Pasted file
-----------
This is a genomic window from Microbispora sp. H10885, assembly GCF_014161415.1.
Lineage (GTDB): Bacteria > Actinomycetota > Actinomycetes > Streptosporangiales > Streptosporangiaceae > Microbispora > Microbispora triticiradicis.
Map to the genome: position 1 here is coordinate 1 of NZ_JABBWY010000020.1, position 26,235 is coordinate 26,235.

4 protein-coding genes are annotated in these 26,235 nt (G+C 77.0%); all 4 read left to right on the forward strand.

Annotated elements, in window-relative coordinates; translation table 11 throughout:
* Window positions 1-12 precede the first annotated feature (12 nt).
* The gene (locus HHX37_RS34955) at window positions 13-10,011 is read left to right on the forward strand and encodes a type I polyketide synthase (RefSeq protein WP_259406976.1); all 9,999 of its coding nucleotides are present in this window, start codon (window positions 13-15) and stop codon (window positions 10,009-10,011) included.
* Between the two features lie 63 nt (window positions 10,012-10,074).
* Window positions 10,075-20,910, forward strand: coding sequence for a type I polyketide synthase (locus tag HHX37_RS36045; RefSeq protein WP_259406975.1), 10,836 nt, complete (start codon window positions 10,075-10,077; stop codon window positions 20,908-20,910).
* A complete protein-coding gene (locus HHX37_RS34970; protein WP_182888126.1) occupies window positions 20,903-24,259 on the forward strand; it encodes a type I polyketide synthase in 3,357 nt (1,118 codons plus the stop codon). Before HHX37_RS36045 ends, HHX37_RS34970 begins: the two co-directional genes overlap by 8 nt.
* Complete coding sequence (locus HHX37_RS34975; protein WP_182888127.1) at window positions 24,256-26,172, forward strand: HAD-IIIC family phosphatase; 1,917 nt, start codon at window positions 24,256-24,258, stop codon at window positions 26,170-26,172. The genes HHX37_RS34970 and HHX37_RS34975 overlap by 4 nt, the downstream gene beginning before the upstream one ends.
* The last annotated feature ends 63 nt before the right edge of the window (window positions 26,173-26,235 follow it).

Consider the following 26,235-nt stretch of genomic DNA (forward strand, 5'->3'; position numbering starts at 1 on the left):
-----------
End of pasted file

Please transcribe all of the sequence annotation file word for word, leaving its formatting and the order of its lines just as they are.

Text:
This is a genomic window from Microbispora sp. H10885, assembly GCF_014161415.1.
Lineage (GTDB): Bacteria > Actinomycetota > Actinomycetes > Streptosporangiales > Streptosporangiaceae > Microbispora > Microbispora triticiradicis.
Map to the genome: position 1 here is coordinate 1 of NZ_JABBWY010000020.1, position 26,235 is coordinate 26,235.

4 protein-coding genes are annotated in these 26,235 nt (G+C 77.0%); all 4 read left to right on the forward strand.

Annotated elements, in window-relative coordinates; translation table 11 throughout:
* Window positions 1-12 precede the first annotated feature (12 nt).
* The gene (locus HHX37_RS34955) at window positions 13-10,011 is read left to right on the forward strand and encodes a type I polyketide synthase (RefSeq protein WP_259406976.1); all 9,999 of its coding nucleotides are present in this window, start codon (window positions 13-15) and stop codon (window positions 10,009-10,011) included.
* Between the two features lie 63 nt (window positions 10,012-10,074).
* Window positions 10,075-20,910, forward strand: coding sequence for a type I polyketide synthase (locus tag HHX37_RS36045; RefSeq protein WP_259406975.1), 10,836 nt, complete (start codon window positions 10,075-10,077; stop codon window positions 20,908-20,910).
* A complete protein-coding gene (locus HHX37_RS34970; protein WP_182888126.1) occupies window positions 20,903-24,259 on the forward strand; it encodes a type I polyketide synthase in 3,357 nt (1,118 codons plus the stop codon). Before HHX37_RS36045 ends, HHX37_RS34970 begins: the two co-directional genes overlap by 8 nt.
* Complete coding sequence (locus HHX37_RS34975; protein WP_182888127.1) at window positions 24,256-26,172, forward strand: HAD-IIIC family phosphatase; 1,917 nt, start codon at window positions 24,256-24,258, stop codon at window positions 26,170-26,172. The genes HHX37_RS34970 and HHX37_RS34975 overlap by 4 nt, the downstream gene beginning before the upstream one ends.
* The last annotated feature ends 63 nt before the right edge of the window (window positions 26,173-26,235 follow it).

Consider the following 26,235-nt stretch of genomic DNA (forward strand, 5'->3'; position numbering starts at 1 on the left):